For shooting a woman
Who was trying to steal his horse...

and yet it's different from every country record that came before or since: it's personal, it's nuanced, it doesn't broadside you with pain or pity. It's mainly yearning. It also contains what I still believe to be the greatest country love song, though that's certainly a matter of taste; it's a tune by Bill Callery, a friend of Willie's, called Hands On The Wheel:

In the shade of an oak down by the river,
Sit an old man and a boy,
Settin' sails, spinnin' tales and fishin' for whales,
With a lady they both enjoy.

Well, it's the same damn tune, it's the man in the moon.
It's the way that I feel about you:
With no place to hide, I looked in your eyes,
And I found myself in you.

Please don't repudiate me as an old sentimental before you listen to the song. It's ridiculously simple; the chord progress is at least a hundred years old with exactly one added element for color. But it's so incredibly heartfelt, so stark and direct, that it's hard to listen to without being completely floored. And it's very rare that a man can do that with nothing but a little old guitar and his voice.

There are other Willie Nelsons for you to get into. In fact, hell, go back and listen to Willie on that YouTube link I put a few paragraphs up. Drunk Willie's fantastic, too. But, for all the bluster about Red-Headed Stranger being "popular," I think those days are past; and more's the pity, because I meet more and more people who know and love Willie and yet who haven't heard this album. If you haven't heard this, then you don't know what he's capable of; trust me.
posted by koeselitz at 9:56 PM on September 8, 2008

SUPER STRONGLY SECONDING Who'll Buy the Memories,, which is just Willie and his guitar.

So stripped down, so moving.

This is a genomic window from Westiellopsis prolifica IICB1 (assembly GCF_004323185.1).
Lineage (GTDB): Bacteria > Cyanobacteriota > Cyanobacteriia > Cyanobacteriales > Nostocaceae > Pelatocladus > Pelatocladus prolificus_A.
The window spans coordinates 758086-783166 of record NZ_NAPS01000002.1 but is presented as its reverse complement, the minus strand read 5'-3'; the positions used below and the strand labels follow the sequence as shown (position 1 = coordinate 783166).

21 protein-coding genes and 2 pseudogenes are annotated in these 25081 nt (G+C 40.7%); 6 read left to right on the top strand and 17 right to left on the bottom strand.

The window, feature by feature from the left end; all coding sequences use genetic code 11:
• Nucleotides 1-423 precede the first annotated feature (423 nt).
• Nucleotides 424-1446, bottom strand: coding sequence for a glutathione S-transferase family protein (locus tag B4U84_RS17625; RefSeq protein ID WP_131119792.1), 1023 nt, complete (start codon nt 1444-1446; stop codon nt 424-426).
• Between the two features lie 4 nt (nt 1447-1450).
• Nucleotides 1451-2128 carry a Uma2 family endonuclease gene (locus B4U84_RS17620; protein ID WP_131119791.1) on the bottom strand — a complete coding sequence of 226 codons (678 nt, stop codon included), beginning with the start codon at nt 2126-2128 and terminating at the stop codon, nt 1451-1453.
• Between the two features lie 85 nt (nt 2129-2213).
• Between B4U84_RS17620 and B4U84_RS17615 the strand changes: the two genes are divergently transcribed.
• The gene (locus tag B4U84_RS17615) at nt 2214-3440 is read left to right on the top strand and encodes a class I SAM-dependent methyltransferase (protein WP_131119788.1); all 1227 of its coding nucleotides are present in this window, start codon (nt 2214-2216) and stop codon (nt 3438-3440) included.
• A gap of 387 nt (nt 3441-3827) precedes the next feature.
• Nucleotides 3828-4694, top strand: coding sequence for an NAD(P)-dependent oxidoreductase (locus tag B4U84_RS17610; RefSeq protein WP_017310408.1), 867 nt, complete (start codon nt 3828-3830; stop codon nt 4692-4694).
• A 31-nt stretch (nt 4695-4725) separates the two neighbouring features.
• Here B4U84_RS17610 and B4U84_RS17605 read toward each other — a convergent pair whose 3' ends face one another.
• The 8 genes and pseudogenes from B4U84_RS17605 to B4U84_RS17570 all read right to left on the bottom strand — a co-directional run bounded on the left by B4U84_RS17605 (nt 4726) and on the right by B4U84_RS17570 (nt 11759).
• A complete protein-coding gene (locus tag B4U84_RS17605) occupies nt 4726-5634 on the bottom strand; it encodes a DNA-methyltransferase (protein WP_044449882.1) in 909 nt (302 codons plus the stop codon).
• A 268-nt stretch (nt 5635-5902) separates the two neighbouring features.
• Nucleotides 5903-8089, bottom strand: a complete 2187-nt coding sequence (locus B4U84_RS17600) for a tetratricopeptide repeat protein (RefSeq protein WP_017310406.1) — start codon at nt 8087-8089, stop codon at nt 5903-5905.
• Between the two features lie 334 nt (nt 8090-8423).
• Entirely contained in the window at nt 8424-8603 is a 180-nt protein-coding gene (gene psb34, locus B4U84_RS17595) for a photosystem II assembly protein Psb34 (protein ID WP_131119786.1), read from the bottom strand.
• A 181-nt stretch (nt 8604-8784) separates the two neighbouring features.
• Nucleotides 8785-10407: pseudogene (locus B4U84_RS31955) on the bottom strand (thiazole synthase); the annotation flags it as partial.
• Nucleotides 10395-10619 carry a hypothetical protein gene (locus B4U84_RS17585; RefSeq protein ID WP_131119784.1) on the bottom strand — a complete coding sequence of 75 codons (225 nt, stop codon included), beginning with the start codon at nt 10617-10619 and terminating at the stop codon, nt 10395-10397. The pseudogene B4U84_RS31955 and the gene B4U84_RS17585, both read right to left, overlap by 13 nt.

It's oop & hard to find, but hey, that's what file sharing is for, eh wot?

Really, one of my favorite albums ever.
posted by Joseph Gurl at 4:52 AM on September 9, 2008

I am partial to Highwayman 2.
posted by cda at 5:15 AM on September 9, 2008

koeselitz, that was quite an ode to Red Headed Stranger, which, you're right, is just a singular work of art in its own right. I do find that the concept hasn't aged as well as the individual songs, but I feel the same way about Clint Eastwood's 70s Westerns. I've always wanted Willie to have his "Unforgiven" moment, his return to the mythologies explored in RHS and Highwaymen, but with a deeper sense of experience and the more forceful politics of his recent years. Like Springsteen's re-tooling with Ghost of Tom Joad, take your old metaphors off the wall and go out to the gunfight with more wisdom and less pure speed.

Willie is one of those top-shelf artists for whom you can't pinpoint a single best work, or period. What's made him so remarkable is that he has always -- always -- pushed forward and against the wind (so to speak) while bringing his fans with him.

Even the throwaways have some gems. "Countryman," his "Reggae" album (the credits for which forego a list of thanks because they admit to being too stoned to remember all the Jamaicans involved in the record) is mostly forgettable, but "Darkness on the Face of the Earth" is transformed by the reggae feel.
posted by fourcheesemac at 7:27 PM on September 9, 2008